The most recent addition to the Grosset portfolio, the Off-dry Riesling will now be known as Alea (pronounced Ah-lee-uh), the name of the vineyard from which it is sourced.
In different languages, Alea mean ‘high, ‘exalted’, ‘to ascend’, and is associated with Athena, who in Greek mythology was Zeus’ daughter and the goddes of wisdom, courage and agriculture. As with the expression ‘Catherine the Great’, the epithet often used when talking about the Greek goddess, was Athena Alea.
- SA - Clare Valley
- South Australia
I cannot recall any set of Australian aromatic wines as consistently breathtaking as Jeffrey Grosset’s 2012 releases. His off-dry riesling, named Alea for the first time, showcases fruit captured at the most exacting point in its ripeness to deliver the glories of pristine kaffir lime, crunchy granny smith apple and pure lemon zest. Such is the assuredness of structure and acidity here that sugar becomes a minor player in the ultimate impression, carrying succulence and balance rather than any overt sense of sweetness, persevering long into the finish, with slate-like structure and enduring fruit presence.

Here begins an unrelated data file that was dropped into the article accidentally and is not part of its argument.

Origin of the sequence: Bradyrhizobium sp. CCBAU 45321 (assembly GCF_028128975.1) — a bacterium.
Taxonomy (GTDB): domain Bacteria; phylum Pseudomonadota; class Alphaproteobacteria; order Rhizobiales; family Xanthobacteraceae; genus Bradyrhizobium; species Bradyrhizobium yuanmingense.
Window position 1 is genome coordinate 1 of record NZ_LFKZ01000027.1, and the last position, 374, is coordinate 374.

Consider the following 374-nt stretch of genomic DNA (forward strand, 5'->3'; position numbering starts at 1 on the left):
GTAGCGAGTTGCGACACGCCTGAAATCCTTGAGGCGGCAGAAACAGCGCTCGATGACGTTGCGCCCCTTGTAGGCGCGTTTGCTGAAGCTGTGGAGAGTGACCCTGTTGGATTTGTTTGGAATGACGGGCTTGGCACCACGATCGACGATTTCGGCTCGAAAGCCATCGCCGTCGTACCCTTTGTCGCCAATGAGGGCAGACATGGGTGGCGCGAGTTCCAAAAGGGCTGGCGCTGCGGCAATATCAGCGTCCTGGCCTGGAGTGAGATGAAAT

Rating 95 - Drink: 2012-2014 or 2017-2027, Tyson Stelzedr, Wine Taste Weekly Edition 83, (24/AUG/2012)
Winery Tasting Notes
As you’d expect from such a great vintage, the 2012 Grosset Alea is an exemplary wine.
Barely sweet enough to be rated off-dry it is fresh, bright and vibrant with mid-palate softness, a whisper of lingering sweetness, and a crisp, dry lime juice acidity that provides the wine with balance. There is succulence, tight structure, plenty of power, and a delicious lingering aftertaste.
It is just a touch drier but otherwise very similar to last year’s Off-dry, and a wonderfully different expression of the variety when compared to the Springvale and Polish Hill.
A wine of substance, suited but certainly not limited to dishes of Asian influence.
Enjoy now, or cellar up to ten years.